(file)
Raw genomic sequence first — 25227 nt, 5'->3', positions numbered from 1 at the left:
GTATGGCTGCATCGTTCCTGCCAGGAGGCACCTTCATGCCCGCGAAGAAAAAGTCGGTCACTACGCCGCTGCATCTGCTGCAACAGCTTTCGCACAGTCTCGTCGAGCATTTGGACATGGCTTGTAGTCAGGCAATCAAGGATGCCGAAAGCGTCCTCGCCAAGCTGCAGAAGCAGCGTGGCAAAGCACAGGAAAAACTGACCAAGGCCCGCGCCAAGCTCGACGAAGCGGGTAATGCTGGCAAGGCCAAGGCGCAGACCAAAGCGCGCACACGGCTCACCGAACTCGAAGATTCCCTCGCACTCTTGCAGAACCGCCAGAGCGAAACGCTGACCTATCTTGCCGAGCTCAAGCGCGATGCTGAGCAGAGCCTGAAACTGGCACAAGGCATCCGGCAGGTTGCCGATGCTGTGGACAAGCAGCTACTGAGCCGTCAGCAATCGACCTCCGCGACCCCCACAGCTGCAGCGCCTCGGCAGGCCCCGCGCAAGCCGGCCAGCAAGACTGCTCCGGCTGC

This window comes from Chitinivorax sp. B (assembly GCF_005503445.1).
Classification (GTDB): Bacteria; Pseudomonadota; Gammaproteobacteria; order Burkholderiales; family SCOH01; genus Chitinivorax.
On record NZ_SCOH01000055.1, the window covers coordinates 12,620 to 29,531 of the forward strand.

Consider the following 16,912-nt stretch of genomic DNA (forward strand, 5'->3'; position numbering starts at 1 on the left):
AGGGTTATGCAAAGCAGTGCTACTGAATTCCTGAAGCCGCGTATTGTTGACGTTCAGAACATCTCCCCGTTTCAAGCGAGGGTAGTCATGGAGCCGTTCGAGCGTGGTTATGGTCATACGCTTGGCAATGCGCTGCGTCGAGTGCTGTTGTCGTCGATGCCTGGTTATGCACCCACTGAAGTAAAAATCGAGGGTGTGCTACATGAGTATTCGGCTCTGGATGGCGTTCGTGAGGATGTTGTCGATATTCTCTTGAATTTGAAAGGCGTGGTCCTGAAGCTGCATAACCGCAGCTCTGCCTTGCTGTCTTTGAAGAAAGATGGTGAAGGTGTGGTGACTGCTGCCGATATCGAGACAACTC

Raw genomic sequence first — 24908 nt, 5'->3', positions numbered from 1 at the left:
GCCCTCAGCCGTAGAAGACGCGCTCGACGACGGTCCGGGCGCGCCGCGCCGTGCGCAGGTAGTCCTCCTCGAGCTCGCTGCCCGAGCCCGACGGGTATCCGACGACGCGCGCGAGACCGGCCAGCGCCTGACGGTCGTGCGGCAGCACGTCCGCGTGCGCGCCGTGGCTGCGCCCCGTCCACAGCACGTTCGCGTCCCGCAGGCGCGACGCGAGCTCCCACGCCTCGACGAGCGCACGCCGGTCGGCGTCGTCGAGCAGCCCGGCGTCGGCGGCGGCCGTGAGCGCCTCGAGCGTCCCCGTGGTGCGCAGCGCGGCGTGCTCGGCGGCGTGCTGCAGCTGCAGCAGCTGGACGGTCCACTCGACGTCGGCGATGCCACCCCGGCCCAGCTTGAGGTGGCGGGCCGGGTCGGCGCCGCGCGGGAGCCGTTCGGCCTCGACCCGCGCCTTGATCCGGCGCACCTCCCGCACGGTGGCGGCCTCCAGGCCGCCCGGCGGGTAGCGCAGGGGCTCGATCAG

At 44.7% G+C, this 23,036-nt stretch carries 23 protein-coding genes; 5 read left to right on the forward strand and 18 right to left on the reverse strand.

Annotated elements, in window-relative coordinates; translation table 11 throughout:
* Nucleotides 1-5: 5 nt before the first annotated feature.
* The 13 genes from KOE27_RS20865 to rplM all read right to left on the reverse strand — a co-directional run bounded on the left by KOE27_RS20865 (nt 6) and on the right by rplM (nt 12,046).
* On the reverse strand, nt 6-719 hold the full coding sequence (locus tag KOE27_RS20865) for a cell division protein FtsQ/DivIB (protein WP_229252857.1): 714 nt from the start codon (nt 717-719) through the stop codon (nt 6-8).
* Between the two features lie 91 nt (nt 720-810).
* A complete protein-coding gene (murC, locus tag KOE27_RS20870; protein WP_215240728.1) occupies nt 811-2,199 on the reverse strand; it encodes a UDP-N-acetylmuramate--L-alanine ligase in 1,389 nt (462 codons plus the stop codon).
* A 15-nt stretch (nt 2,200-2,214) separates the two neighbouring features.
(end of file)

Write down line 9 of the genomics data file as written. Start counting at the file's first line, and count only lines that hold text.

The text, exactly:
GCCCTCAGCCGTAGAAGACGCGCTCGACGACGGTCCGGGCGCGCCGCGCCGTGCGCAGGTAGTCCTCCTCGAGCTCGCTGCCCGAGCCCGACGGGTATCCGACGACGCGCGCGAGACCGGCCAGCGCCTGACGGTCGTGCGGCAGCACGTCCGCGTGCGCGCCGTGGCTGCGCCCCGTCCACAGCACGTTCGCGTCCCGCAGGCGCGACGCGAGCTCCCACGCCTCGACGAGCGCACGCCGGTCGGCGTCGTCGAGCAGCCCGGCGTCGGCGGCGGCCGTGAGCGCCTCGAGCGTCCCCGTGGTGCGCAGCGCGGCGTGCTCGGCGGCGTGCTGCAGCTGCAGCAGCTGGACGGTCCACTCGACGTCGGCGATGCCACCCCGGCCCAGCTTGAGGTGGCGGGCCGGGTCGGCGCCGCGCGGGAGCCGTTCGGCCTCGACCCGCGCCTTGATCCGGCGCACCTCCCGCACGGTGGCGGCCTCCAGGCCGCCCGGCGGGTAGCGCAGGGGCTCGATCAG